Dear whoever is interested in my scribblings!
Today I want to tell you about the long overdue visit to my country of birth, Iran. After nearly 8 years (that’s almost a decade!!), I finally booked a ticket to go back to Tehran to revisit my home, friends and all the things and places, which were turning more and more into a shady memory of a city I spent half of my life in, than what they really are.
It amazed me, how much, even I, who grew up there, had let years of media propaganda and word of mouth from the Iranians who come over and only tell negative stories about the darker side of things in Iran, make me forget the more beautiful stuff. You know…that place in middle earth you always hear about in the news?! Near Afghanistan, Iraq and all those scary war countries, where terrorists, gunmen and camels lurk about? That is NOT the place I’m going to talk about today…Today I want to tell you about the beautiful gems, which I can only now recognise and appreciate when revisiting, because of the length of time I have been away. I really do hope I can get you to see and enjoy my journey and experience, through the half tourist/half native lens of this humble traveller!
I thought I’d start with the topic most dear to me, regardless of the country or place in question: ‘FOOD’
I could write a separate blog (Hell, even a book) about my love for Persian food. The phrase ‘live to eat not eat to live’ screams from every corner of this town. People in Tehran may be poor, stressed, angry or restless from the October heat and harsh economic conditions, but their love of eating brings them together, at breakfast, lunch, dinner and every hour in between!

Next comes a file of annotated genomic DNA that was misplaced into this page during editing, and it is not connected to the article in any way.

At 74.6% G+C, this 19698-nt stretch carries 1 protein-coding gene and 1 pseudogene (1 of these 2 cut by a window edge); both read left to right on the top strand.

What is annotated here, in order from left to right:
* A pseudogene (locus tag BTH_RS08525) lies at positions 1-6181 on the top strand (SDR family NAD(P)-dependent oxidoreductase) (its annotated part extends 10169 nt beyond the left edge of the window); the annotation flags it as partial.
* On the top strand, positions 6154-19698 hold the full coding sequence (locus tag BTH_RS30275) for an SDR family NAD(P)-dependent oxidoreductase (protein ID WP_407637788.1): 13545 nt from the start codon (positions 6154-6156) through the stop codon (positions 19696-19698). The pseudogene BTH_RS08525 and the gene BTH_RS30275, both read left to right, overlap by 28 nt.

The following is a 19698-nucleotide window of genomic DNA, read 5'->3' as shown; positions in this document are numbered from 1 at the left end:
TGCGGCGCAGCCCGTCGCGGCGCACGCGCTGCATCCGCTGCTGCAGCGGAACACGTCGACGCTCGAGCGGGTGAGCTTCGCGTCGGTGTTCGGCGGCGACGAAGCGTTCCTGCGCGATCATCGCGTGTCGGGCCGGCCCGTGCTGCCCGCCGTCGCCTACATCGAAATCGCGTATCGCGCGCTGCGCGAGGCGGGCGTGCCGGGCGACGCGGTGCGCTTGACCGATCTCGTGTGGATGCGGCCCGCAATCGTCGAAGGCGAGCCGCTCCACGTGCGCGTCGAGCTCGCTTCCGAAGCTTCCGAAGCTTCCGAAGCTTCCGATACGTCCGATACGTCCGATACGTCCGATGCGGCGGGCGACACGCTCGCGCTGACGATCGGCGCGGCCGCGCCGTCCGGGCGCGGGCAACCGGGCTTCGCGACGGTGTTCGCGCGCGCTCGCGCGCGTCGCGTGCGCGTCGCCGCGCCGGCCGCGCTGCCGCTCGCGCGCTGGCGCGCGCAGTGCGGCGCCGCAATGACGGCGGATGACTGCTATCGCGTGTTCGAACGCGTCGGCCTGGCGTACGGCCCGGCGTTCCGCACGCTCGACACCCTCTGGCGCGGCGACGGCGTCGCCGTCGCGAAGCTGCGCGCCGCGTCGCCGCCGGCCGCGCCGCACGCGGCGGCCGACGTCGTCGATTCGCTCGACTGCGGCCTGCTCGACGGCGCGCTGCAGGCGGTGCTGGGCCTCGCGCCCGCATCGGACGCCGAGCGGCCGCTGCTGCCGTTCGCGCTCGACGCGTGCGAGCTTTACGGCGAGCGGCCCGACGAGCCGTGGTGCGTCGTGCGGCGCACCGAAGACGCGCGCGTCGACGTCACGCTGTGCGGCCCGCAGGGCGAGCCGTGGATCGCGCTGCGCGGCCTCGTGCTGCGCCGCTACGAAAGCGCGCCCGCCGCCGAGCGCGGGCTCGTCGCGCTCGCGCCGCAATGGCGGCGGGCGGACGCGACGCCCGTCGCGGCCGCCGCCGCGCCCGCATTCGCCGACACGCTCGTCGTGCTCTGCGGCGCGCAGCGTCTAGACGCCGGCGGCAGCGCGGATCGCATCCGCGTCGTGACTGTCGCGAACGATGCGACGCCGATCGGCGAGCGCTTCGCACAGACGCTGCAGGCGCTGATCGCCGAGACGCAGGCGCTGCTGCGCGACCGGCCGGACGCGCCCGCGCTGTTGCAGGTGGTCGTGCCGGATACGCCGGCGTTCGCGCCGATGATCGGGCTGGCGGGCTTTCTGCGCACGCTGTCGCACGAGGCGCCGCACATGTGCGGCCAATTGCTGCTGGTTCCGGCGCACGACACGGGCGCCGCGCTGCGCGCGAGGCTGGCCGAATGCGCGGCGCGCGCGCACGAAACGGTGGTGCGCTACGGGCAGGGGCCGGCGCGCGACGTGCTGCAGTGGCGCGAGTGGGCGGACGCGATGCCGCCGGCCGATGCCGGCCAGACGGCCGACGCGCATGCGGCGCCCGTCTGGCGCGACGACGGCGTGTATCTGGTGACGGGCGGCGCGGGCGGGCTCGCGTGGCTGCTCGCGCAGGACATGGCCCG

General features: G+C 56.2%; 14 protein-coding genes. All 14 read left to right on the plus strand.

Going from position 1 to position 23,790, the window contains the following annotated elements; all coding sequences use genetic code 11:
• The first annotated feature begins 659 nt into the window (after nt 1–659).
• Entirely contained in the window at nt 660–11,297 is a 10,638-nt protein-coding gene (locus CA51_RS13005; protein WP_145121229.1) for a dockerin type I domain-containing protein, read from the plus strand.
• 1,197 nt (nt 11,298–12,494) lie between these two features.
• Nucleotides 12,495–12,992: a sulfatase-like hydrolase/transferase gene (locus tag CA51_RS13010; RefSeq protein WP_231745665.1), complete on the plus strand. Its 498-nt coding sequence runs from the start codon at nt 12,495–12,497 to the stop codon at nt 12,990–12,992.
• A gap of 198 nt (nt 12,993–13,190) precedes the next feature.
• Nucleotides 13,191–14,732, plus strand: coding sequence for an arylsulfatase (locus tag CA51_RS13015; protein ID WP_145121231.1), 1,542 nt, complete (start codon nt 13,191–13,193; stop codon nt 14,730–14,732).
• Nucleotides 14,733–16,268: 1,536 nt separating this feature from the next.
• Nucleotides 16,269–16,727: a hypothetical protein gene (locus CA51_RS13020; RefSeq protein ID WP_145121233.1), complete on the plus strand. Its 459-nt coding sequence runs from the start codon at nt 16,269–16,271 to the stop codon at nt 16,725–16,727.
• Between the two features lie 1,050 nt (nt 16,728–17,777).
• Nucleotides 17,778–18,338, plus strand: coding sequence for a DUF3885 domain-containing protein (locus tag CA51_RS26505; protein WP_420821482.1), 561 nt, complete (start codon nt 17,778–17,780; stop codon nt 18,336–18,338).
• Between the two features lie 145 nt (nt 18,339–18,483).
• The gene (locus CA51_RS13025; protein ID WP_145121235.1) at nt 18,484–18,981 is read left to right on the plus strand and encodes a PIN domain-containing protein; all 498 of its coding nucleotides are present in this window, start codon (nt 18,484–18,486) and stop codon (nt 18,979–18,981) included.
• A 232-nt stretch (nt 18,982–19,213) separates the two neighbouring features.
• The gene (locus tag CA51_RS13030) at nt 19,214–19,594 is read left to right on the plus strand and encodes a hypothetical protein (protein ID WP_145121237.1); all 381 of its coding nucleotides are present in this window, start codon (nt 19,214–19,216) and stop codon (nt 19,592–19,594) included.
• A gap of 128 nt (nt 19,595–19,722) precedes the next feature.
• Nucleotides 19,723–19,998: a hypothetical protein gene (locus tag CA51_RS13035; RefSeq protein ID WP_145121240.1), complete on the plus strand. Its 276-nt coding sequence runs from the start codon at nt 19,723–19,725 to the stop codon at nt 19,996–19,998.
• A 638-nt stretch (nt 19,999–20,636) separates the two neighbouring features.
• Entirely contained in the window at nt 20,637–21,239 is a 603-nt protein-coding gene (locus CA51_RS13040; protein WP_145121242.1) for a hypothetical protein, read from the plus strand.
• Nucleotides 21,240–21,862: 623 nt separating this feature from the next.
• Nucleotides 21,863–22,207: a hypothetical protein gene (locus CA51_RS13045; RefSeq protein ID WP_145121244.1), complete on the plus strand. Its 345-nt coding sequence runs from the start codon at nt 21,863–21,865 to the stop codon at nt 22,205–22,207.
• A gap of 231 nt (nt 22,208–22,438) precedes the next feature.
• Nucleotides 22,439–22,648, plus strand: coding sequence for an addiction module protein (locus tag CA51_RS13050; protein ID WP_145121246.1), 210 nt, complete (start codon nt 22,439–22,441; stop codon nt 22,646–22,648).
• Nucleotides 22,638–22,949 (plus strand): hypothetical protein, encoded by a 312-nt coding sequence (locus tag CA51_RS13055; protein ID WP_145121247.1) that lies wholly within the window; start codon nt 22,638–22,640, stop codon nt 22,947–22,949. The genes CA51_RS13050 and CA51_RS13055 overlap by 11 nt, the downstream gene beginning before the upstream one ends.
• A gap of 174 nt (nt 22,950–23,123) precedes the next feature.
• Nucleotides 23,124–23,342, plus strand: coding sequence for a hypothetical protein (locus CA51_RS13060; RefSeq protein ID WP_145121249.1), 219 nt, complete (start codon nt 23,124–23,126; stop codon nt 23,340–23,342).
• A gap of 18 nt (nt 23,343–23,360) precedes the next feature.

The mixture of traditional/modern and western/Middle Eastern cuisines, is such a beautiful sight when you walk down the streets of Tehran. You can walk past a Pizza place, which is next door to a Kabab house, which is next door to a modern patisserie, which is next door to a ‘Sangaki’ (A type of Iranian bakery). You get what I mean!
(See how Sangak is made in this video I filmed with my dad at a Sangaki in Tehran)
Street food in Tehran can vary from area to area! For example, there are shops dedicated solely to selling barbecued liver and heart called Jegaraki. Don’t make that face, they are absolutely delicious! I am a big fan of liver in general, but I don’t know anywhere that has got it quite as right like these folks with their perfectly barbecued livers!
Another popular street food is ‘Haleem’, which is a delicious, hot porridge cooked with lamb, with a hint of wintry spices such as nutmeg and cinnamon! If I were to explain the pleasure of eating Haleem, I would say it’s the food equivalent of a nice fluffy blanket one wraps around oneself on a snowy winter afternoon! But you MUST eat it hot! Once cold, it loses its edge and the pungent flavours!
Snacks, drinks and nibbles! These are the three kings of street food as far as eating out is concerned! There are endless cafes, juice stations and street snacks in Tehran! What are street snacks you ask? Well…pretty much anything extremely sour, extremely sweet or extremely sticky! From fruit bars to sour tamarind to pickled plums! There is also an abundance of nuts! Fresh, dried, smoked, salted or raw!